Harare, 28 September 2022 (TDI): UN Under-Secretary-General for Humanitarian Affairs and Emergency Relief Coordinator, Martin Griffiths allocated $1.5 million for health assistance to control the measles outbreak in Zimbabwe.

In addition, other UN agencies are also collaborating with the Zimbabwe government to fight the spread of this disease.

Measles outbreak in Zimbabwe

The Zimbabwe Ministry of Health and childcare has reported 6500 cases and 700 deaths in children due to measles. In the first two months of 2022, 17 338 measles cases were reported worldwide as compared to 9665 during the first two months of 2021.

As measles is very contagious, cases tend to show up faster when vaccination levels decline. The WHO and other UN agencies showed concern about the outbreak of other diseases along with measles.

Measles weakens the immunity system of a child’s body and makes it vulnerable to other contagious diseases. Children, even after six months of recovery from measles, are prone to diseases like pneumonia and diarrhea.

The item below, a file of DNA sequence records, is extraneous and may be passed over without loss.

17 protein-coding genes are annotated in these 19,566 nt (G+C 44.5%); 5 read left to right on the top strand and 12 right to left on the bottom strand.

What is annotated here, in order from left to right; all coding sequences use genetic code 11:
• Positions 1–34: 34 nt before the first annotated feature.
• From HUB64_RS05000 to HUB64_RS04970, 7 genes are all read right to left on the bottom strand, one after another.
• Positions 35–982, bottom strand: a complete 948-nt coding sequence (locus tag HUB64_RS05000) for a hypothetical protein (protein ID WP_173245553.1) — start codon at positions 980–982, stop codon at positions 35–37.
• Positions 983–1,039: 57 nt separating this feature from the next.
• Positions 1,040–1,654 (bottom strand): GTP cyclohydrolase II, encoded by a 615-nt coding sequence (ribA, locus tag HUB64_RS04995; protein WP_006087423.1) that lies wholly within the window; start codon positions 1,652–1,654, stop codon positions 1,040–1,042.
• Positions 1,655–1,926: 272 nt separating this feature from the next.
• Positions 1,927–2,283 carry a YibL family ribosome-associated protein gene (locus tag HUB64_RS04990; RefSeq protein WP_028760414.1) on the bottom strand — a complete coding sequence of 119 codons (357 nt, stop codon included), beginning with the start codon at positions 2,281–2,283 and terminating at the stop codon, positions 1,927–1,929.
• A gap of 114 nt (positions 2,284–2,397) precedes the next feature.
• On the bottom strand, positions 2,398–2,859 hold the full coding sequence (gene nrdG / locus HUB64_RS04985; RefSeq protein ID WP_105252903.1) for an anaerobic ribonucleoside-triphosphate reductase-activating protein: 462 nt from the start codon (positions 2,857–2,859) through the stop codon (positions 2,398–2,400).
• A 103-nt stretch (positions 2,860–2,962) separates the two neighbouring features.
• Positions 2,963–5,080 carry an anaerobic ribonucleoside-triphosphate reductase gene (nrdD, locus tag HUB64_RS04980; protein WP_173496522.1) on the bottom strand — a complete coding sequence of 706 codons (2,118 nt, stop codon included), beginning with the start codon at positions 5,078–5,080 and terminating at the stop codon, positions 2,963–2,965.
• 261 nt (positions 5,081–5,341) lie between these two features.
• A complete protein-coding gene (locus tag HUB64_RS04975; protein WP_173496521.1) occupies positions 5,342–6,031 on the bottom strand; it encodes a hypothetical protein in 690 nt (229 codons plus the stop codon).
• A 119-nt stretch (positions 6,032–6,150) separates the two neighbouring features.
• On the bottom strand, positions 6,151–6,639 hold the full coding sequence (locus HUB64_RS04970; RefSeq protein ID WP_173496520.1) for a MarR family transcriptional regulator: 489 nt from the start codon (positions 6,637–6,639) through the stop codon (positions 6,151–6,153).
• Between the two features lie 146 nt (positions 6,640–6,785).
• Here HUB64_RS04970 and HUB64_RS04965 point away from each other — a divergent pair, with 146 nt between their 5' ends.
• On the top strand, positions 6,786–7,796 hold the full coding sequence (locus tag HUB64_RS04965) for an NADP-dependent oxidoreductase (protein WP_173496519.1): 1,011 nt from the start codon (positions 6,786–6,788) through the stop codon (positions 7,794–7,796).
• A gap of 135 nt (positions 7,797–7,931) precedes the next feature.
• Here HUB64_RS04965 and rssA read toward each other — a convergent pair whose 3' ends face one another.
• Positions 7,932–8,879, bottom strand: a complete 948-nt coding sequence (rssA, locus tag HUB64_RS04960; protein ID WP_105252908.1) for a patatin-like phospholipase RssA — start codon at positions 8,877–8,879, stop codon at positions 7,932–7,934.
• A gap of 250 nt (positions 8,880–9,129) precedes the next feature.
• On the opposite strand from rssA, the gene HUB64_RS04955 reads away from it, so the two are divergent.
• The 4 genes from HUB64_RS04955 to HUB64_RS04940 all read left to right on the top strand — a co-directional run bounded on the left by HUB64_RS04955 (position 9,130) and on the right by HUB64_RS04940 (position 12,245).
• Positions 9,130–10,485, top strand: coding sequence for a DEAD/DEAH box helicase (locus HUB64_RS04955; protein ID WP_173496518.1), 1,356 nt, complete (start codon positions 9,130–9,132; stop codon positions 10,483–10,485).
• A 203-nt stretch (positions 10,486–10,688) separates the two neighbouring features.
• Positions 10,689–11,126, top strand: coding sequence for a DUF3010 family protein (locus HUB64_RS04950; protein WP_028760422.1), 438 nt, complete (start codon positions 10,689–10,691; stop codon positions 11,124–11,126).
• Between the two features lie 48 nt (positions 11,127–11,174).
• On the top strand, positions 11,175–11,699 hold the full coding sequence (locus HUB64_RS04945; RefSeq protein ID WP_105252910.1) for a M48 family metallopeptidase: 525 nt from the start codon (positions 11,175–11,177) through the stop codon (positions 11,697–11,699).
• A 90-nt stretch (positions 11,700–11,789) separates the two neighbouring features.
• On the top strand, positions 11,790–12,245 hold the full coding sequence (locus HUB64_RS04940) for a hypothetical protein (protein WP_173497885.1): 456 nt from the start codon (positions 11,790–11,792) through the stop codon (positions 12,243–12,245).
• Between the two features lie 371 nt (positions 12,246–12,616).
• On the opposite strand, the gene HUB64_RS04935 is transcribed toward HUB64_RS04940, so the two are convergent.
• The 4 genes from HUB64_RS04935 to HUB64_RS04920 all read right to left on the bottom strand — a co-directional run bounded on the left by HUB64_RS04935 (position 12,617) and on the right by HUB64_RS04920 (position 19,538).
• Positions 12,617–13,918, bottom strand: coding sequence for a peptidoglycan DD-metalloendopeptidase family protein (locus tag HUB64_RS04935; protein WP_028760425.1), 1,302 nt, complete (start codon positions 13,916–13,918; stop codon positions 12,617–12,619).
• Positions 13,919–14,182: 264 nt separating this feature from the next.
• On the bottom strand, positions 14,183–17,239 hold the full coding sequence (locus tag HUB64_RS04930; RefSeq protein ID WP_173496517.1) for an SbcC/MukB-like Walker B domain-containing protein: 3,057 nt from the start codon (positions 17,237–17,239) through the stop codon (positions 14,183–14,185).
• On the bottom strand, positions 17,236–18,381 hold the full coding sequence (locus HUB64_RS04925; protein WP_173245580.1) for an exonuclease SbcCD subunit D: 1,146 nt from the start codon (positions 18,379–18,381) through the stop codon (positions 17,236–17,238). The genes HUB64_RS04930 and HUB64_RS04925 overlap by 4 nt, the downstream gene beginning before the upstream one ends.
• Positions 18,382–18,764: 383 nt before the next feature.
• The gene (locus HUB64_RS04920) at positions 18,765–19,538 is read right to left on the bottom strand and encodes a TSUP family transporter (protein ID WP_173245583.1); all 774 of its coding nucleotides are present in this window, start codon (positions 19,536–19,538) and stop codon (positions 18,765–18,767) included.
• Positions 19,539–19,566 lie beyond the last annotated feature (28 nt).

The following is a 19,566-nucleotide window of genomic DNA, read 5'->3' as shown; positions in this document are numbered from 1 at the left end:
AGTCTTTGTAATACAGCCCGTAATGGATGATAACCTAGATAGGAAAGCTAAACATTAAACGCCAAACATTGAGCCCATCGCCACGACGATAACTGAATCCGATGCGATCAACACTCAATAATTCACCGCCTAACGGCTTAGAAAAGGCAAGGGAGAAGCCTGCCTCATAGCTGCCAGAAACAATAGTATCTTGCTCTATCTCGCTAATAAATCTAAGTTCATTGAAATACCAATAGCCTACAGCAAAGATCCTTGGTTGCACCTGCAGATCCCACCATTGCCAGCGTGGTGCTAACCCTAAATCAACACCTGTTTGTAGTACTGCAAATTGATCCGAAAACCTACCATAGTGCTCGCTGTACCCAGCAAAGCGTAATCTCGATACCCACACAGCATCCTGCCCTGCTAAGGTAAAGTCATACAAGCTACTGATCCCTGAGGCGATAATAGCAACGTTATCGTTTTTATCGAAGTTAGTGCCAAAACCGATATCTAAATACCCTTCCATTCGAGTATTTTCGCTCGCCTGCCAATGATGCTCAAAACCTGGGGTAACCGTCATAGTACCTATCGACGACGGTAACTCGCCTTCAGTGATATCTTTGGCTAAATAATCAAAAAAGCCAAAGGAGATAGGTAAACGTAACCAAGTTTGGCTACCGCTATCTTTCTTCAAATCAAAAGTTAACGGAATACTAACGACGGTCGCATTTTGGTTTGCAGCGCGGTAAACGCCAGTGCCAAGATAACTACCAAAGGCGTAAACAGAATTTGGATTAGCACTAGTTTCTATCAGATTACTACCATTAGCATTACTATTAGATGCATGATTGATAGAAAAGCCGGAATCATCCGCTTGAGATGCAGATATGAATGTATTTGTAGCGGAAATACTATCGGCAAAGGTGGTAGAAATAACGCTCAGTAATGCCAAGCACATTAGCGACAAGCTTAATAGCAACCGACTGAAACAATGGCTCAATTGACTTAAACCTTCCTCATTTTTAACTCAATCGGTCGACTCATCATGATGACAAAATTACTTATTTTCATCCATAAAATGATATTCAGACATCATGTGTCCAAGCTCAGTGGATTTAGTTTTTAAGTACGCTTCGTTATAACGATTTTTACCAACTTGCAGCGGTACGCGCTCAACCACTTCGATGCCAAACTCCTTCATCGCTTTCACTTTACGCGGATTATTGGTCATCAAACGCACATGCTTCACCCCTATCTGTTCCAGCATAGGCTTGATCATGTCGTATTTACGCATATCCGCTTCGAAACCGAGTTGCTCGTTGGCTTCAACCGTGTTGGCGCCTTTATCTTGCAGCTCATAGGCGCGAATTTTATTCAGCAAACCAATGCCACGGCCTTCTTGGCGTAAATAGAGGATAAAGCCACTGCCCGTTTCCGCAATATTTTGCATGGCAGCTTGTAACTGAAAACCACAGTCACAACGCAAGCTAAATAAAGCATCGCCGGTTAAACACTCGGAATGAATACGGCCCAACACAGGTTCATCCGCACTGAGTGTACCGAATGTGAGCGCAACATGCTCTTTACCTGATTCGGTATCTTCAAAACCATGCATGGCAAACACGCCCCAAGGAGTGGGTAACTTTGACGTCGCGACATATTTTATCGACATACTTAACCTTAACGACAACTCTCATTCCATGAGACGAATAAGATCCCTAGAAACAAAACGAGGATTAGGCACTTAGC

This has occurred due to the deteriorating immunity of children since 2017. The state has been under political and economic crisis.

The economic condition of the citizens has been going downhill since then. Their focus has shifted towards food and shelter instead of healthcare.

To add to their misery, the COVID-19 pandemic became another reason for conscious parents to stay away from hospitals. This led to a further decline in the vaccination rate in children.

Also read: WHO confirms Ebola outbreak in Uganda 

UNICEF Executive Director Catherine Russell had warned the global community about the dangers of the lack of routine childhood vaccinations. She had shown concern about the probability of children getting infected with other diseases in the wake of COVID-19.

She said, “It is encouraging that people are beginning to feel protected enough from COVID-19 to return to social activities. But doing so in places where children are not receiving routine vaccination creates the perfect storm for the spread of a disease like measles.”

She added, “Measles is more than a dangerous and potentially deadly disease. It is also an early indication that there are gaps in our global immunization coverage, gaps vulnerable children cannot afford.”

World Health Organization (WHO) authorities suggest an urgent strengthening of immunization systems.

The authorities are also trying to collaborate with religious leaders to compel people to get their children vaccinated. The financial assistance from the UN will be used to catalyze the health relief activities in Zimbabwe.